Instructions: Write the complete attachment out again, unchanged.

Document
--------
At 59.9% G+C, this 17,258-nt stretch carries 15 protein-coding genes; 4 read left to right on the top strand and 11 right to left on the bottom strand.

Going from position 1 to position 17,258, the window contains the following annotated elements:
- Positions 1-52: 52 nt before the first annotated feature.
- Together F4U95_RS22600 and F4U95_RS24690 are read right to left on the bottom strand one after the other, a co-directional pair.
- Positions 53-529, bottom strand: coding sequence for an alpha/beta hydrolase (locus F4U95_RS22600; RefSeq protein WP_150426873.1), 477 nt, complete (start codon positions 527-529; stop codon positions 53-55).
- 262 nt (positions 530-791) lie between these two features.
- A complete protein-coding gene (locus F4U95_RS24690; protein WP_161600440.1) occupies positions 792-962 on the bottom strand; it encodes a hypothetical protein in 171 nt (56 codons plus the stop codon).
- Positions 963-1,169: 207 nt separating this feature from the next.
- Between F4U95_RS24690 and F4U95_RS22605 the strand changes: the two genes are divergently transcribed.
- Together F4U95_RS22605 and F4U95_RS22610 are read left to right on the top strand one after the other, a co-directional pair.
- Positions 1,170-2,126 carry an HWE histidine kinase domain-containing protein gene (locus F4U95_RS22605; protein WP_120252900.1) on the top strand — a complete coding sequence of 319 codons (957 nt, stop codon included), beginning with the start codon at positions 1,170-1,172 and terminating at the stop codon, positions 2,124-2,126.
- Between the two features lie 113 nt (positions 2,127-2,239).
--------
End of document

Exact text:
At 59.9% G+C, this 17,258-nt stretch carries 15 protein-coding genes; 4 read left to right on the top strand and 11 right to left on the bottom strand.

Going from position 1 to position 17,258, the window contains the following annotated elements:
- Positions 1-52: 52 nt before the first annotated feature.
- Together F4U95_RS22600 and F4U95_RS24690 are read right to left on the bottom strand one after the other, a co-directional pair.
- Positions 53-529, bottom strand: coding sequence for an alpha/beta hydrolase (locus F4U95_RS22600; RefSeq protein WP_150426873.1), 477 nt, complete (start codon positions 527-529; stop codon positions 53-55).
- 262 nt (positions 530-791) lie between these two features.
- A complete protein-coding gene (locus F4U95_RS24690; protein WP_161600440.1) occupies positions 792-962 on the bottom strand; it encodes a hypothetical protein in 171 nt (56 codons plus the stop codon).
- Positions 963-1,169: 207 nt separating this feature from the next.
- Between F4U95_RS24690 and F4U95_RS22605 the strand changes: the two genes are divergently transcribed.
- Together F4U95_RS22605 and F4U95_RS22610 are read left to right on the top strand one after the other, a co-directional pair.
- Positions 1,170-2,126 carry an HWE histidine kinase domain-containing protein gene (locus F4U95_RS22605; protein WP_120252900.1) on the top strand — a complete coding sequence of 319 codons (957 nt, stop codon included), beginning with the start codon at positions 1,170-1,172 and terminating at the stop codon, positions 2,124-2,126.
- Between the two features lie 113 nt (positions 2,127-2,239).